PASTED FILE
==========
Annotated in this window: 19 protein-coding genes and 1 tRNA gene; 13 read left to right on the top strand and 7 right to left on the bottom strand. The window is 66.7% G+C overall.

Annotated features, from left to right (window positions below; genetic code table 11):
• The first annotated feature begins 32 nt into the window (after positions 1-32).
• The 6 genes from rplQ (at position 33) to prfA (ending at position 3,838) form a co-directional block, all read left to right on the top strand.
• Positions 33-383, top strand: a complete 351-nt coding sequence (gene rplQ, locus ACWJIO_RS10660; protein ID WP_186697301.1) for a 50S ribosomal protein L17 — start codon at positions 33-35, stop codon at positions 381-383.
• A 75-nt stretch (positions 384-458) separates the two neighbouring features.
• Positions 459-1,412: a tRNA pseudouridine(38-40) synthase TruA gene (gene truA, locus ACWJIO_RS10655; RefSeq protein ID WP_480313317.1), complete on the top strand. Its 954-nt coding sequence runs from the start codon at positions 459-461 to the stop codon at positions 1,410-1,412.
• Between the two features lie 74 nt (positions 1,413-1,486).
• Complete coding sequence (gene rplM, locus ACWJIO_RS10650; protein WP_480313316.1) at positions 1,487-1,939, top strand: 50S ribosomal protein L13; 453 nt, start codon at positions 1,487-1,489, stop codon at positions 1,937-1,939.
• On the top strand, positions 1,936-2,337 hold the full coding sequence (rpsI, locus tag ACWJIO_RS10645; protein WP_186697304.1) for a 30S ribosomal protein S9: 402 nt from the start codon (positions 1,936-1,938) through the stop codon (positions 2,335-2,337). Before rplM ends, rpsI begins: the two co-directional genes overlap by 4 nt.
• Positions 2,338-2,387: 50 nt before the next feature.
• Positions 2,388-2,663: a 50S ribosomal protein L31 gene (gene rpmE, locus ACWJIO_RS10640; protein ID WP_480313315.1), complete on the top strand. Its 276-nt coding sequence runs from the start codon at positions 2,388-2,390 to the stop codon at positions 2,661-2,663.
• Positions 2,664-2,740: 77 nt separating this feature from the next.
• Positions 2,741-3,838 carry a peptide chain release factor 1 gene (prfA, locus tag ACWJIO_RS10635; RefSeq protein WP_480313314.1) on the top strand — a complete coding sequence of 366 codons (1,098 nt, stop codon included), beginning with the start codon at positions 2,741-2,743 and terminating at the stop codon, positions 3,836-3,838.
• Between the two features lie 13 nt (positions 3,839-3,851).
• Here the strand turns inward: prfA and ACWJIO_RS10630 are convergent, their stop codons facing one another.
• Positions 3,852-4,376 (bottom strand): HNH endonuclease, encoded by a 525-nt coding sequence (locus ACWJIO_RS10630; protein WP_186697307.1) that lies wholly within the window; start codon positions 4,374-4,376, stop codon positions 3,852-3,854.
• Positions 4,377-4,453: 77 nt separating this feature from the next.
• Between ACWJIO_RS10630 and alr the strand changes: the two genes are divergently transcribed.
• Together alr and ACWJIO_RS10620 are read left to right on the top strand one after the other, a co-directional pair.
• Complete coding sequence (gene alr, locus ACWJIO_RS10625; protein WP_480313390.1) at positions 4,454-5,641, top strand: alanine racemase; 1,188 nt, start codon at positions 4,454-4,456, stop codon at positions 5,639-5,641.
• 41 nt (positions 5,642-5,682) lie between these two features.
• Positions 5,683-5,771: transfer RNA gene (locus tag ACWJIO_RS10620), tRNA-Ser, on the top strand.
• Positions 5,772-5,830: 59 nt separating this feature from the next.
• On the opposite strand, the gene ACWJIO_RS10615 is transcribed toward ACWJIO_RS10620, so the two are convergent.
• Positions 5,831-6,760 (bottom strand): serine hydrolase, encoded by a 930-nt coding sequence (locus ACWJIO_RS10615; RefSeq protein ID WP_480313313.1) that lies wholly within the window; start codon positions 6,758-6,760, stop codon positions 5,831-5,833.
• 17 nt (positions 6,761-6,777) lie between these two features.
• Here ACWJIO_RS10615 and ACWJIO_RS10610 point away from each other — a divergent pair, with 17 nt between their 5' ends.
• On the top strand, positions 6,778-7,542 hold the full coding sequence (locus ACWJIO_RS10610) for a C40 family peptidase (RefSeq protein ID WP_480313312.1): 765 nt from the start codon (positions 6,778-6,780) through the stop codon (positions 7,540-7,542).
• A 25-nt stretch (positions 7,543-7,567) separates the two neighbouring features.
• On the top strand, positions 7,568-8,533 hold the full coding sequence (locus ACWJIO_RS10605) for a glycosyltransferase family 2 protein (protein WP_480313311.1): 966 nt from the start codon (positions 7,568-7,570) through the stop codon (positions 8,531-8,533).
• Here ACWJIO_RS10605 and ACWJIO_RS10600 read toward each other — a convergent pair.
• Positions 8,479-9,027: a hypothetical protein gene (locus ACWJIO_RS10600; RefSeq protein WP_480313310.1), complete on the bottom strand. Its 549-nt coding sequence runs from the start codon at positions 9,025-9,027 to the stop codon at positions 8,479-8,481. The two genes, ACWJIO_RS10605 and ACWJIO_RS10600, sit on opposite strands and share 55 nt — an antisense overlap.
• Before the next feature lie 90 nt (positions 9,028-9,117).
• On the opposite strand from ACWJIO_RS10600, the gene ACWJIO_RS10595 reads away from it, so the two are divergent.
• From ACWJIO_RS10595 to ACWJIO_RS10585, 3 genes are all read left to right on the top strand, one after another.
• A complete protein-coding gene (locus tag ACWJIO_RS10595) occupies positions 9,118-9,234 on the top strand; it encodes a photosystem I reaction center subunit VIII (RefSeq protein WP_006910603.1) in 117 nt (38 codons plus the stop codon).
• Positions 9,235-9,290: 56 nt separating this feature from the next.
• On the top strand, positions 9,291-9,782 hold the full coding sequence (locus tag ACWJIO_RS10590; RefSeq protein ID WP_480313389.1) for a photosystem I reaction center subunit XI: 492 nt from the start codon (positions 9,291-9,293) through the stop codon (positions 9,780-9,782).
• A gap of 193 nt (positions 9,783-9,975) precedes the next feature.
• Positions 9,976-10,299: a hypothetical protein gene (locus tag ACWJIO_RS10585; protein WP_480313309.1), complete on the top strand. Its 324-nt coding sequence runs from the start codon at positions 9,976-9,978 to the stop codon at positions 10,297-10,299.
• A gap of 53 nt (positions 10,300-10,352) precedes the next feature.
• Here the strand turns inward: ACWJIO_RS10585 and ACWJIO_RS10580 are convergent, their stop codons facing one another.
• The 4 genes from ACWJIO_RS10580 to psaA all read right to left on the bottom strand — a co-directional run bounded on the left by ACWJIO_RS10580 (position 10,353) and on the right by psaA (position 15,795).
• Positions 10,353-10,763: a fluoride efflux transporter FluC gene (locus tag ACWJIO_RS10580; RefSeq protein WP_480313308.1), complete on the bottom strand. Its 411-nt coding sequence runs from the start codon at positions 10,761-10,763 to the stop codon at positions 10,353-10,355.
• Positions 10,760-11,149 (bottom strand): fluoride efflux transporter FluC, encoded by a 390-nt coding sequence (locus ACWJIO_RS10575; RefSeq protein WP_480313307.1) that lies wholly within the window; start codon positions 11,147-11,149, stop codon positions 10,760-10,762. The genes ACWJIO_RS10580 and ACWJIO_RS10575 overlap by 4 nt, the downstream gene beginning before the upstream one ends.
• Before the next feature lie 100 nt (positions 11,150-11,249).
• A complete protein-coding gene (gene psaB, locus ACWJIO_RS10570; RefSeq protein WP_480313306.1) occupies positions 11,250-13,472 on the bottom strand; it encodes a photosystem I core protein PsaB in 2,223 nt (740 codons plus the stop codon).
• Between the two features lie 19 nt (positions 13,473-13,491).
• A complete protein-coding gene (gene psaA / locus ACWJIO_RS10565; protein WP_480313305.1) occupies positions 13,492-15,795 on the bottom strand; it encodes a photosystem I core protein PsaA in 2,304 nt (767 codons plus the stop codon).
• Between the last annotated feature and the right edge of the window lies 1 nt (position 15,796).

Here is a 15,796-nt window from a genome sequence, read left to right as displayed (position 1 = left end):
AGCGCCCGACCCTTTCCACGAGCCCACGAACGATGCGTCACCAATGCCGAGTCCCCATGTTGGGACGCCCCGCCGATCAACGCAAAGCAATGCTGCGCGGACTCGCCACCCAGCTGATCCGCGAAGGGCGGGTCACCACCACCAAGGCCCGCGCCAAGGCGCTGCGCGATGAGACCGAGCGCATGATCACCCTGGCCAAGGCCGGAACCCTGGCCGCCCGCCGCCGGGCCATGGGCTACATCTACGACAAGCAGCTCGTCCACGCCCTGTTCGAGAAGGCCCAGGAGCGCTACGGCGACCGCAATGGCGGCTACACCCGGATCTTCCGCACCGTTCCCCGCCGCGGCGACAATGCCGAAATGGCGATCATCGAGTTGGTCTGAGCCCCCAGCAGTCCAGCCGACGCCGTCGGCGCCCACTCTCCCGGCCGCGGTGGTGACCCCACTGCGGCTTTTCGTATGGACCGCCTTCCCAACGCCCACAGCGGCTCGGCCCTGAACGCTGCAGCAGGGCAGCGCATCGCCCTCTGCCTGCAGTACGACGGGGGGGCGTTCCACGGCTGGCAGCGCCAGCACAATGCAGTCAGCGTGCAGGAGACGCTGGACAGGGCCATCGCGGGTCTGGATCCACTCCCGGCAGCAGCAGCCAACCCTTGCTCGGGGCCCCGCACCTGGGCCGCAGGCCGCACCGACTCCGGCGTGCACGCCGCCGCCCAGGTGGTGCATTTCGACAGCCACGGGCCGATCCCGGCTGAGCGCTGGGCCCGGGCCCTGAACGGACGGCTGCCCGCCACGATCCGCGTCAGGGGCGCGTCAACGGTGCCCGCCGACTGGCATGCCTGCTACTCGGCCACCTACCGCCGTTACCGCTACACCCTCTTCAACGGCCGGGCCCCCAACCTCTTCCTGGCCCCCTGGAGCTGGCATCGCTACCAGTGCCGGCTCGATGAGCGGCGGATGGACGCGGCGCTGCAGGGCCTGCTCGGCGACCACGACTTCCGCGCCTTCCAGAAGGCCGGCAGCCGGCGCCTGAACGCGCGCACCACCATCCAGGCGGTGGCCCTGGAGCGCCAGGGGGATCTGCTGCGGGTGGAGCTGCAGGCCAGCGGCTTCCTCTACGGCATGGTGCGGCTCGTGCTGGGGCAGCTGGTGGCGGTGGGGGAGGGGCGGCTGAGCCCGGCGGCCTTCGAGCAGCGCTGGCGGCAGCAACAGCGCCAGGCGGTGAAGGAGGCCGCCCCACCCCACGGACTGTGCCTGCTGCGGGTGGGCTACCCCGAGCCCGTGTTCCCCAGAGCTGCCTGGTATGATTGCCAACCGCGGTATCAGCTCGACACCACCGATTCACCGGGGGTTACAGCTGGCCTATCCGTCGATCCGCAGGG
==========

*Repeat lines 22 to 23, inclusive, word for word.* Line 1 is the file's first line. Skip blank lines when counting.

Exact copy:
• 41 nt (positions 5,642-5,682) lie between these two features.
• Positions 5,683-5,771: transfer RNA gene (locus tag ACWJIO_RS10620), tRNA-Ser, on the top strand.